A SHAMED Unicef boss has quit over texts he sent to young women, in the latest blow to hit the embattled charity sector.
Justin Forsyth (pictured) resigned last night after admitting he sent ‘inappropriate’ messages to junior staff in his old job in charge of Save The Children.
The Briton, deputy executive director of UN charity Unicef, accused his critics of exploiting the revelations about him to ‘damage our cause and the case for aid’.
‘I am not resigning from Unicef because of the mistakes I made at Save The Children — they were dealt with through a proper process many years ago,’ he said. ‘I am resigning because of the danger of damaging both Unicef and Save the Children and our wider cause.’
Mr Forsyth is said to have texted three employees with comments about how they looked, what they were wearing and how he felt about them.
If they failed to respond, he would follow up with an email or get another colleague to send them to him for a chat, it is alleged. Unicef said it was not told of the claims when it hired him.
The Oxford Brookes University graduate’s former right hand man Brendan Cox has quit charity roles over sexual misconduct claims dating back to their time at Save The Children.
The husband of murdered MP Jo Cox denies the allegations but has admitted making mistakes.
As the crisis facing charities widens, Haiti yesterday banned Oxfam Great Britain workers.
Minister Aviol Fleurant said ‘serious failings’ needed to be investigated after it emerged staff sent to the impoverished country after the 2010 earthquake had paid survivors for sex.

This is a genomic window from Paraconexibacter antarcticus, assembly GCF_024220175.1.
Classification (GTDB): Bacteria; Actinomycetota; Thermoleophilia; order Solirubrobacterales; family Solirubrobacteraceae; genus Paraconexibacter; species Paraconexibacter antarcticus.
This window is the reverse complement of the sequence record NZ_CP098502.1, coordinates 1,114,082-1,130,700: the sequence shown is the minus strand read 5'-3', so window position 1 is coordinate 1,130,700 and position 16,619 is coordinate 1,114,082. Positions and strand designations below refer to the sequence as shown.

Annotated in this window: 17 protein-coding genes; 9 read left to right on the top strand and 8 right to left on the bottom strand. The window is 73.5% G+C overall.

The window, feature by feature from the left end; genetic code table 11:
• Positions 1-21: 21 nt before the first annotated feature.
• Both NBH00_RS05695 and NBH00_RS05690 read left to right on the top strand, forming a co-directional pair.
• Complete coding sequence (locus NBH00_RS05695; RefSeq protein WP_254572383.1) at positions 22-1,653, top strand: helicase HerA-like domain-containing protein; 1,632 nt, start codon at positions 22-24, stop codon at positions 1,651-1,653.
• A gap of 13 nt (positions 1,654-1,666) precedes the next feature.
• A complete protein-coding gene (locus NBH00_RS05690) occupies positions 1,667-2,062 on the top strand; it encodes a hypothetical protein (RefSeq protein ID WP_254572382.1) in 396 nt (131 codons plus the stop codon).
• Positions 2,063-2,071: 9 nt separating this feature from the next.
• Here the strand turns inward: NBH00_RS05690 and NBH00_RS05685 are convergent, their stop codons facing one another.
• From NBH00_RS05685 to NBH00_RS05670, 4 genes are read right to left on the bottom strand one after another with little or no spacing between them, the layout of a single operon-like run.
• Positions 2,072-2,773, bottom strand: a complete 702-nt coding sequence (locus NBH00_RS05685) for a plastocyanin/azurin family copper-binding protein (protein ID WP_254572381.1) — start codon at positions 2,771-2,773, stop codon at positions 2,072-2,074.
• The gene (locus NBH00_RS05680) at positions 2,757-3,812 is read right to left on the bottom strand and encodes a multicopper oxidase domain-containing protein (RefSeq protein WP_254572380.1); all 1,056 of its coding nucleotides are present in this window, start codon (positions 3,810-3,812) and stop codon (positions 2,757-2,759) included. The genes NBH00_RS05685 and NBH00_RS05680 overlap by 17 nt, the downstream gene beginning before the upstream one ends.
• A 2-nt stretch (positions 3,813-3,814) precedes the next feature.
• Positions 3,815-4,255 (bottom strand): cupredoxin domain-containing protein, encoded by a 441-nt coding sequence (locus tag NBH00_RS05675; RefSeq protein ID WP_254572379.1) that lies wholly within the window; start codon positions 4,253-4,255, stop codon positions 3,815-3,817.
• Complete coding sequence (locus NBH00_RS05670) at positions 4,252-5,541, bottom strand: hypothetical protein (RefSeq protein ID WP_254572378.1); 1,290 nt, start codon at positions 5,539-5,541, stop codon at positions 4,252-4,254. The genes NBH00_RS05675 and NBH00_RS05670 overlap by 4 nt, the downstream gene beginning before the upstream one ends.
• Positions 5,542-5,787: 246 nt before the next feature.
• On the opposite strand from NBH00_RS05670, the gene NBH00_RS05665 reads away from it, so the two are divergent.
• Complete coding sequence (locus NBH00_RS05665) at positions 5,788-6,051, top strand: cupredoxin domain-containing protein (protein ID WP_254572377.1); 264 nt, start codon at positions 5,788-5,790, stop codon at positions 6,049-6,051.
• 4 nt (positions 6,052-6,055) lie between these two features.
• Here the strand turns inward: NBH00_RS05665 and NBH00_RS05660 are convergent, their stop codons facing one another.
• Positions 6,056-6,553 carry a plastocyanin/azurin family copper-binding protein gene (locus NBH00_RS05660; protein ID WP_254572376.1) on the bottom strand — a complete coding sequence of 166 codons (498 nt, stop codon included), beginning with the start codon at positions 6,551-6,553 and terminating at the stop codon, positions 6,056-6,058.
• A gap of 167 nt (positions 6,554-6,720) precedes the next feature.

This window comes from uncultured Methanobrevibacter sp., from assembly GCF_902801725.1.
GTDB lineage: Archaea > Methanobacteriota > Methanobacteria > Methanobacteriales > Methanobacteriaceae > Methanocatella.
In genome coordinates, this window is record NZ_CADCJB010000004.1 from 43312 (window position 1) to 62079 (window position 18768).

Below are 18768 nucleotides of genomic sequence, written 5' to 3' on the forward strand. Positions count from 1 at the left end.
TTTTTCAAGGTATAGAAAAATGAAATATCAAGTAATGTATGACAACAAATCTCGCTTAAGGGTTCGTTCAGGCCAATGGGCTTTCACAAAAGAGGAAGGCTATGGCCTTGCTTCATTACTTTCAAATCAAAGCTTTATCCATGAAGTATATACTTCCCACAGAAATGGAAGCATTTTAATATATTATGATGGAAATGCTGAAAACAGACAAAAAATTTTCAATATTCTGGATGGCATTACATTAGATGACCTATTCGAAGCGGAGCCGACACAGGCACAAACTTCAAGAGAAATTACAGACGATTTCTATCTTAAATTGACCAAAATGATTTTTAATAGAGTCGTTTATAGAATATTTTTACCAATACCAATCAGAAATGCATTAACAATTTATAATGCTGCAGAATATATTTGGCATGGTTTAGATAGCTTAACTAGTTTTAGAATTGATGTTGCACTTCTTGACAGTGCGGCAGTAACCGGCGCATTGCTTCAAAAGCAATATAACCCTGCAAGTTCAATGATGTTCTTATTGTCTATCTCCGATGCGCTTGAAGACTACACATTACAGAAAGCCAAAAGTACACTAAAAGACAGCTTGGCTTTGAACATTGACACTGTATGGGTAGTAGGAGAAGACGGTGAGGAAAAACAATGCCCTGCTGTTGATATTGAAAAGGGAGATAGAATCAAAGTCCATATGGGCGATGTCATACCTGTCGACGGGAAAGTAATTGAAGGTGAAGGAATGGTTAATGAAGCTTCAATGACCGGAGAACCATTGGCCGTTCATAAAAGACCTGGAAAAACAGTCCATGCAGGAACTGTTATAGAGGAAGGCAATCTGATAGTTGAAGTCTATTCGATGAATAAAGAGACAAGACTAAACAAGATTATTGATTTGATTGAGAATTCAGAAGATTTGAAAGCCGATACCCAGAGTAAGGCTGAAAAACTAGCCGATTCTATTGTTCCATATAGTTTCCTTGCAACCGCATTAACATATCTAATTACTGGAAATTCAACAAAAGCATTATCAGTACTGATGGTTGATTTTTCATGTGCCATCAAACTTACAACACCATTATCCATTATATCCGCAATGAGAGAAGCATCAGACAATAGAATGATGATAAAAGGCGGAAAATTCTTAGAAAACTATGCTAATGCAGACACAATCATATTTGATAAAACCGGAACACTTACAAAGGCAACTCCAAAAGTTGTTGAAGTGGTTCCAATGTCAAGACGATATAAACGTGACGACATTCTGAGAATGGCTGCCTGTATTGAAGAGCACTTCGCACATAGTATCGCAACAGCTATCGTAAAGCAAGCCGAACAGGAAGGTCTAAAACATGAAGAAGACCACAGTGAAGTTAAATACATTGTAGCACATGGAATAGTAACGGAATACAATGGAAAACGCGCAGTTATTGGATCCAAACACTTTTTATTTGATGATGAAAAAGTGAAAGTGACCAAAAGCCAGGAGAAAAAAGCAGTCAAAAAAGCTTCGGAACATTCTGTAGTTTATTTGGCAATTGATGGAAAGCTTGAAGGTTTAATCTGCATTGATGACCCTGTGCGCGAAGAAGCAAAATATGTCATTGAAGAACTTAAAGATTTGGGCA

An investigation into the episode has been ordered in an effort to find out if any of the prostitutes they used were underage.
A ‘definitive decision’ will be made in two months over whether Oxfam GB — one of four divisions of Oxfam working in Haiti — should be allowed back.
The embarrassing blow comes after it emerged the Haiti team led by Roland van Hauwermeiren had been accused of bringing prostitutes to their base during a previous posting in Chad.
Oxfam GB’s deputy boss Penny Lawrence quit last week, admitting warnings should have been heeded.
Haiti is also unhappy because Mr Van Hauwermeiren and colleagues found by Oxfam to have paid for sex were not reported to police before they were sacked or allowed to resign. Mr Hauwermeiren denies using prostitutes but admits consensual sex with a woman whose family had received aid.